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A Great Feast of Light
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John Doyle attended University Colleage, Dublin before emigrating to Canada in 1980.

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Toronto Globe and Mail television critic Doyle makes the arrival of television in Ireland the framework for this engaging and very readable memoir about growing up in the smallest of small towns in the Emerald Isle. The book explores the familiar territory of Irish family, growing up in a small town, and the towering power of the Church in Ireland. Doyle has a way of taking something that might be mundane and even campy to American eyes (e.g., Dallas) and filling it with whole new worlds of meaning from his vantage point in time and place. He writes with a real affection for Ireland (and for the medium of television), yet it is clear from his memoir why he now resides in Canada. More an autobiography than a scholarly work, this is an optional purchase for academic libraries; public libraries will probably want it.-Felicity D. Walsh, Emory Univ., Decatur, GA Copyright 2007 Reed Business Information.

"* (A) gentle, funny book... crackles with unexpected angles, and is written with a kind of naive delight' John Carey, Sunday Times * 'A beautiful piece of writing' Gay Byrne * 'A witty and touching memoir' Irish Independent * 'I had to stop reading several times because I was laughing hysterically' Malachy McCourt * 'He writes the best kind of cultural history, based not on statistics and generalisations but on first-hand experiences' John Carey, Sunday Times"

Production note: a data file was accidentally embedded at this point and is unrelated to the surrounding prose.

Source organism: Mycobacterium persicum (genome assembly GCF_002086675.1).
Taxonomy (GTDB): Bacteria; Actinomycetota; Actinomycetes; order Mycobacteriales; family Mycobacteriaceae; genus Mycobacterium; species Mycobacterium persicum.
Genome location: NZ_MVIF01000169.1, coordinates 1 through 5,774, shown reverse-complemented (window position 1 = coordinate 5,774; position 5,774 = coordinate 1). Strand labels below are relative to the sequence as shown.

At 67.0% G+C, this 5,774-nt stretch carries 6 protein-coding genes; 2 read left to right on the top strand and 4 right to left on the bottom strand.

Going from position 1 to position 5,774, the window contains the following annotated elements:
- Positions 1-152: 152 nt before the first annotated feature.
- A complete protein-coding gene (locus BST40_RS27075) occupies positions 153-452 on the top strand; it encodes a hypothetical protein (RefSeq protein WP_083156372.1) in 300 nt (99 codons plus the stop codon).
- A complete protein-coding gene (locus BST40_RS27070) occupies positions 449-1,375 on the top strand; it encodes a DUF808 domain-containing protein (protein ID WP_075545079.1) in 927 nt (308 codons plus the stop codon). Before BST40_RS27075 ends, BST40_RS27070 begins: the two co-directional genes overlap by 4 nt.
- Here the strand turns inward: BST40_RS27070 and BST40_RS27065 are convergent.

This coming-of-age memoir is not only about the author but Ireland itself. Ireland's state-run television-called Radio Telefis Eireann (RTE)-was introduced on the last day of 1961. Doyle (now a TV critic for a Toronto newspaper), weaves tales of Bat Masterson along with everyday life in Nenagh, County Tipperary, where priests, begrudgers and busybodies prevail in a country not much changed from when Frank McCourt escaped it more than a decade before. "Nenagh was full of religion," according to Doyle, and he successfully escaped a nation where priests and the fear of sex-not to mention poverty, immigration, revolution in the north and lack of birth control and divorce-reigned by tuning in such shows as Gunsmoke and Monty Python. Doyle does a marvelous of job of dissecting the cultures of each county by what kind of programming they provided. As the book ends, we see the walls of old Ireland collapsing as the Catholic Church loses its place of prominence and new laws on birth control and divorce are introduced into the country, just as Ireland's economic prominence is in its ascendancy. A marvelous read, with keen insights and laugh-out-loud moments, that explains how Ireland, with the help of the TV set, has evolved over the past 40 years. (Jan.) Copyright 2006 Reed Business Information.

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